"Everyone who has rallied to get me on this list I love you all. To have a black trans woman at the top of this list if it’s only for today is so major. Keep voting. Voting is open til April 22.” — Laverne Cox via FacebookI normally don’t promote this kind of shit but having a tran woman of color on that list (and at the top of it! ) would be such an important and amazing thing. Please consider voting for her if you already haven’t
Okay I’m not even a Star Trek fan but that’s beautiful.
*squint* it gets harder to overlook the britishy bits when this is explicitly set in a california city that exists and i have been to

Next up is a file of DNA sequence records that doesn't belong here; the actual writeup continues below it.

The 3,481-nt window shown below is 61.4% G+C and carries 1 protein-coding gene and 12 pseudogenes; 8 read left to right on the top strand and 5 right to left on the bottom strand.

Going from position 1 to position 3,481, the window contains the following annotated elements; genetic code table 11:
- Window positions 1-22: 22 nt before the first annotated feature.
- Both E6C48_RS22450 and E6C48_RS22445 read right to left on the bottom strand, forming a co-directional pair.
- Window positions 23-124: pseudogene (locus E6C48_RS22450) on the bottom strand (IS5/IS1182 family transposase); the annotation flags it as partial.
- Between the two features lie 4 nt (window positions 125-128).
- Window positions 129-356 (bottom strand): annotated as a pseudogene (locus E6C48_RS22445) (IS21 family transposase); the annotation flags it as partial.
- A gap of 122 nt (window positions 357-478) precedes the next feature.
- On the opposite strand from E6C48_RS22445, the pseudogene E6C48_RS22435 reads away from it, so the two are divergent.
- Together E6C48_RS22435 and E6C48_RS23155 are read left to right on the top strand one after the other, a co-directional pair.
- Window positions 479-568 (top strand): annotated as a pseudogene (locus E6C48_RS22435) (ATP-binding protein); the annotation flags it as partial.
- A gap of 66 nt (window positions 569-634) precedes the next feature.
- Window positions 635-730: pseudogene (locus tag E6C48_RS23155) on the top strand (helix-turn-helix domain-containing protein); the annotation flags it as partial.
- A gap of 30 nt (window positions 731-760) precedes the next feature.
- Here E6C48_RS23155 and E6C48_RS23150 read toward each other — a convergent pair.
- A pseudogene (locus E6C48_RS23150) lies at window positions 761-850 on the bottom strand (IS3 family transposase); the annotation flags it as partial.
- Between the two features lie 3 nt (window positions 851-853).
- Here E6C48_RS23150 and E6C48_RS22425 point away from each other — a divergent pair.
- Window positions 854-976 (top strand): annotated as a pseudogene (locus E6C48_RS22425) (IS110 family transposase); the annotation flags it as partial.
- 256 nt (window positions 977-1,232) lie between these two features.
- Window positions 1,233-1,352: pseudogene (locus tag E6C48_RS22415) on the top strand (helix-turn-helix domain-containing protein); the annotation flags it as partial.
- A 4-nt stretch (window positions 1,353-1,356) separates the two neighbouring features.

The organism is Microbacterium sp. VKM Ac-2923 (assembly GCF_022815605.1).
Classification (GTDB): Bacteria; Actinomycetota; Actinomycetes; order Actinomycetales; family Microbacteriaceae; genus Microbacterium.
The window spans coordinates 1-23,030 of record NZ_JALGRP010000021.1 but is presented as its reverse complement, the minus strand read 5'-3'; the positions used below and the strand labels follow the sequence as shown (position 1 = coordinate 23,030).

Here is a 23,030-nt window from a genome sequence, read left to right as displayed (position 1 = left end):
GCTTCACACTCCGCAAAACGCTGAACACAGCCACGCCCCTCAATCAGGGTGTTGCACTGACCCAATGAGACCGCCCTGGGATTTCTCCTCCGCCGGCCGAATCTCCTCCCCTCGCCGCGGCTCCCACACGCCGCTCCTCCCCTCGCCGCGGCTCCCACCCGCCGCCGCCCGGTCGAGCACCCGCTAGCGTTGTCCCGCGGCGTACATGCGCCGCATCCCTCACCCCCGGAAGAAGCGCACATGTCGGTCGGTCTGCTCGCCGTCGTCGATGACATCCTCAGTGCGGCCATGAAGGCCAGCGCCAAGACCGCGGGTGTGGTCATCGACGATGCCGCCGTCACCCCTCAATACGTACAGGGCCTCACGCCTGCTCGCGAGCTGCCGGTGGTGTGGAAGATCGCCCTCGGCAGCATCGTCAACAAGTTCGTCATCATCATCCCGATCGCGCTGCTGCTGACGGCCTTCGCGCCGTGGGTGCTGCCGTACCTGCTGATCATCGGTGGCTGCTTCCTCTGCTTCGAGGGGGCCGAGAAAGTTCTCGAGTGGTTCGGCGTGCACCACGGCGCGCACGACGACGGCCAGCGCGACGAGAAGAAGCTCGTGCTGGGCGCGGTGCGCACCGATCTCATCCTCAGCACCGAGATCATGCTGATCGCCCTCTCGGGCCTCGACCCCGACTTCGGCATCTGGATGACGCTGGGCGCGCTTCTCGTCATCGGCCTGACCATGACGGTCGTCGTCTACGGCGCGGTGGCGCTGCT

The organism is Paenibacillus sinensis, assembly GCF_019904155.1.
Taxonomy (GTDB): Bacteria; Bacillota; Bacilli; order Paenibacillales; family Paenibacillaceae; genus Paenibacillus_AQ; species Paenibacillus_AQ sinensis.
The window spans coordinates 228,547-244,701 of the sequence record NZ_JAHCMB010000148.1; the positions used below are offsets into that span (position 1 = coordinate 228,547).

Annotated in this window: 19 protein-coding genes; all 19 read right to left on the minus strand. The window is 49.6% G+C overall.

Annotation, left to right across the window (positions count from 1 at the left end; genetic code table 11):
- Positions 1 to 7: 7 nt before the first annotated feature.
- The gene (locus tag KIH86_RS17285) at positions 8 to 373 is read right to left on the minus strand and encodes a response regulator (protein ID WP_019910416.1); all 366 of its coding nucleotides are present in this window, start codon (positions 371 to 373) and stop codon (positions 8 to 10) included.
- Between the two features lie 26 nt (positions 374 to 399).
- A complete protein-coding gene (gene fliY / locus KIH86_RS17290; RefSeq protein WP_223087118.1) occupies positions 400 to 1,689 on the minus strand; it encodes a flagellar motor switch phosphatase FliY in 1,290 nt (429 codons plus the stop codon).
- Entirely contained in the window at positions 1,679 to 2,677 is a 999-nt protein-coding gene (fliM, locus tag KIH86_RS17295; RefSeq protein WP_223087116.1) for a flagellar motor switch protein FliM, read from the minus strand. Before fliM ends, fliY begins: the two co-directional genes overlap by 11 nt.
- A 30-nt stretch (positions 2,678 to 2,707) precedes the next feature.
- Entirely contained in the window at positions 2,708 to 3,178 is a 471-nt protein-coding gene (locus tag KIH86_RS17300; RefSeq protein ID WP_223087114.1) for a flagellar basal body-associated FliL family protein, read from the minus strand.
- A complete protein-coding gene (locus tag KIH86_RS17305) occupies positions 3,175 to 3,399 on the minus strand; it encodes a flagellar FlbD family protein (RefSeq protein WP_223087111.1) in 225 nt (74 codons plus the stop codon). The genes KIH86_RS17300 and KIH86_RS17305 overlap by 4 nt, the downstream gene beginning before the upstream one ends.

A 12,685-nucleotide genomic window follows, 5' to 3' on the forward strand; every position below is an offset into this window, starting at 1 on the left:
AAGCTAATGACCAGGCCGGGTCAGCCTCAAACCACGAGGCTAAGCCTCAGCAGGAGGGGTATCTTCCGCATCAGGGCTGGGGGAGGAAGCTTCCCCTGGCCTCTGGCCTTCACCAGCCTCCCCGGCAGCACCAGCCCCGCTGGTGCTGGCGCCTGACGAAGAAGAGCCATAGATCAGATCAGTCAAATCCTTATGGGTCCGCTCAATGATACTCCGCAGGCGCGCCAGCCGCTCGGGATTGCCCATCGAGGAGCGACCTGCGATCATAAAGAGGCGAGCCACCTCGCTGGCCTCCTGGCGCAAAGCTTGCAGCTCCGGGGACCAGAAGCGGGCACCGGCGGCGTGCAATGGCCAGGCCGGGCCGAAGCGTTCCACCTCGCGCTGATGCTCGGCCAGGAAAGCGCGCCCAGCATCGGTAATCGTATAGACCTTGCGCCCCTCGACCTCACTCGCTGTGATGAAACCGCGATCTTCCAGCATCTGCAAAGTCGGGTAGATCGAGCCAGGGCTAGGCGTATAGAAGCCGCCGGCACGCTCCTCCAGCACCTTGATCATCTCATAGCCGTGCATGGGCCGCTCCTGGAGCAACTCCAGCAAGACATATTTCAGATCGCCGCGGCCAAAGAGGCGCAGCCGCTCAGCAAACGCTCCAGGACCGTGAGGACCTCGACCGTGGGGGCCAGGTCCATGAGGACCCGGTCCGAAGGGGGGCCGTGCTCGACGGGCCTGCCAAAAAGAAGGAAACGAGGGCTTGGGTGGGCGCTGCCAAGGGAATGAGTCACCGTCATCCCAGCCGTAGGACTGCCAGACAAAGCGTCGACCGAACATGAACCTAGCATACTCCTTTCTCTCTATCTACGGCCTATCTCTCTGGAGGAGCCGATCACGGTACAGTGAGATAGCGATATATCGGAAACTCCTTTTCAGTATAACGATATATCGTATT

For serious tho, I mean assuming you’re still reading TW like I live in the same 100 mile radius where said fictional town is supposedly situated. I feel like English people assume we’re exaggerating about the language differences?
Like no but seriously. Nobody says petrol. Literally ever. Many people don’t even know what the word petrol means.
Types of people who romanticize small town life:
- People who didn’t grow up in small towns
#THE LOCALS AREN’T QUIRKY#THEY’RE RACIST
#THERE’S NOTHING TO DO
#EVERYONE’S ON DRUGS
Well you can count yourself lucky then that your small town is not a meth town.
Is it Saturday yet???
okay so I keep seeing people claiming that Cersei’s jealousy of Brienne is OOC and I am just baffled to be honest.
Cersei is so jealous of Brienne. There is not a fibre of Cersei’s being that is not jealous of Brienne.
and that has nothing to do with Jaime.